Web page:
Intelligent Transparency and Patient Safety: New UK Government Patient Safety Plans Launched

By John Tingle

One thing is clear when commentating on patient safety developments in the UK is that there is hardly ever a dull moment or a lapse of activity in patient safety policy development .Something always appears to be happening somewhere and it’s generally a very significant something. Things are happening at a pace with patient safety here.

On the 3rd March 2016 the Secretary of State for Health,The Rt Honourable Jeremy Hunt announced a major change to the patient safety infrastructure in the NHS with the setting  up from the 1st April 2016 of the independent Healthcare Safety Investigation Branch. In a speech in London to the Global Patient Safety Summit on improving standards in healthcare he also reflected on current patient safety initiatives.This new organisation has been modelled on the Air Accident Investigation Branch which has operated successfully in the airline industry. It will undertake, ‘timely, no-blame investigations’.

The Aviation and Health Industries
The airline industry has provided some very useful thinking in patient safety policy development when the literature on patient safety in the UK is considered. The way the airline industry changed its culture regarding accidents is mentioned by the Secretary of State in glowing terms. Pilots attending training programmes with engineers and flight attendants discussing communications and teamwork. There was a dramatic and immediate reduction in aviation fatalities which he wants to see happening now in the NHS.
Key to this new agency will be that legal protection afforded to those who speak honestly to Healthcare Safety Investigation Branch investigators. The results of investigations will not normally be allowed to be used in litigation or disciplinary procedures. The idea is to create, ‘a safe space’, reducing the defensive culture so that a learning culture can thrive.

Intelligent transparency
In the patient safety and health quality literature over the years certain ‘buzz words’ appear  and then seem to disappear.In my own research ‘patient advocacy’, ‘clinical governance’ are terms which spring to mind. The Secretary of State has a term which he uses a lot and this is,’ Intelligent Transparency’. These are good words and describe how a health system should open up its doors to review by the public, be transparent and accountable for the health care that it provides. This concept can now be said to permeate through modern NHS patient safety policy development. Making healthcare more human-centred and not system centred . Moving away from the bureaucratic.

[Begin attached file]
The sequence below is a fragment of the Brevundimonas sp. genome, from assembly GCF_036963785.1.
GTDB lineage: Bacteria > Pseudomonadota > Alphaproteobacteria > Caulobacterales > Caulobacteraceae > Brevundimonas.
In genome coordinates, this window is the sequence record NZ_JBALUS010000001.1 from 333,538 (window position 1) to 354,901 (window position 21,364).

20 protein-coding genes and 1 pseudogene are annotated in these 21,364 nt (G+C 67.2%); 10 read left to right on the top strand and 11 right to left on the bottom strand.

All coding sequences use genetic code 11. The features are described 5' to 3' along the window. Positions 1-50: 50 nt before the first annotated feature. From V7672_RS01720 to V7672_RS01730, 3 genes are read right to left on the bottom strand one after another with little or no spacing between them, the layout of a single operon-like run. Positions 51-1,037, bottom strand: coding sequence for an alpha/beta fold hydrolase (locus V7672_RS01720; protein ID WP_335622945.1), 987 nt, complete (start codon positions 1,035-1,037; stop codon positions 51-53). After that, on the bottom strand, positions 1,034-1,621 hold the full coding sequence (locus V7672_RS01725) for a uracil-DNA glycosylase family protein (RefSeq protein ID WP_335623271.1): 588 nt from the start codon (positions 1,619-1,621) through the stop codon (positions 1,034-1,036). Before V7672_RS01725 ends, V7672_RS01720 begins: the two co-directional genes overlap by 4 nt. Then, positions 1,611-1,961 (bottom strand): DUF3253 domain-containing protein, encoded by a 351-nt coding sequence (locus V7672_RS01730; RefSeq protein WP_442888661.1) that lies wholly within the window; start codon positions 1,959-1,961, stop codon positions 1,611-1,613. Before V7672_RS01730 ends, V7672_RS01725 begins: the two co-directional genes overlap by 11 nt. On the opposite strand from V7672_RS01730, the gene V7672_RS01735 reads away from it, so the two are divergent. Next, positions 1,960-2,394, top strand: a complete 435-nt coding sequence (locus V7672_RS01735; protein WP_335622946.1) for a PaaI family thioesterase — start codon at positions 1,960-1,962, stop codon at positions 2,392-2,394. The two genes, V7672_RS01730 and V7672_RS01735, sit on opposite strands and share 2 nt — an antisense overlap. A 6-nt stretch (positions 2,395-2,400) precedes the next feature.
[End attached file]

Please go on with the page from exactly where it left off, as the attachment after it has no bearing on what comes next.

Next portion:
League Table on Transparency
There are a number of  patient safety and quality reports now publicly available that reflect the concept of ‘Intelligent Transparency’ .The most recent one just published is a league table identifying levels of openness and transparency within NHS trusts and Foundation trusts. A number of famous London Hospitals can be seen in the table as requiring improvement.Eight providers were rated as outstanding,102 were good,78 gave cause for significant concern and 32 had a poor reporting culture.

May, the concept of ‘Intelligent Transparency long continue in the NHS and hopefully it will also find a welcome home in other countries health system, it’s an excellent concept.

John Tingle, Reader in Health Law, Nottingham Law School, Nottingham Trent University, UK

John Tingle

John Tingle is a regular contributor to the Bill of Health blog. I am a Lecturer in Law, Birmingham Law School, University of Birmingham, UK; and a Visiting Professor of Law, Loyola University Chicago, School of Law. I was a Visiting Scholar at Harvard Law School in November 2018 and formerly Associate Professor at Nottingham Law School, Nottingham Trent University in the UK. I have a fortnightly magazine column in the British Journal of Nursing where I focus on patient safety and the legal aspects of nursing and medicine. I have published over 500 articles and a number of leading texts in patient safety and nursing law. My current research interests are in global patient safety, policy and practice, particularly in African health care systems. My most recent publication is: "Global Patient-Safety Law Policy and Practice," edited by John Tingle, Clayton O'Neill, and Morgan Shimwell, Routledge 2018.

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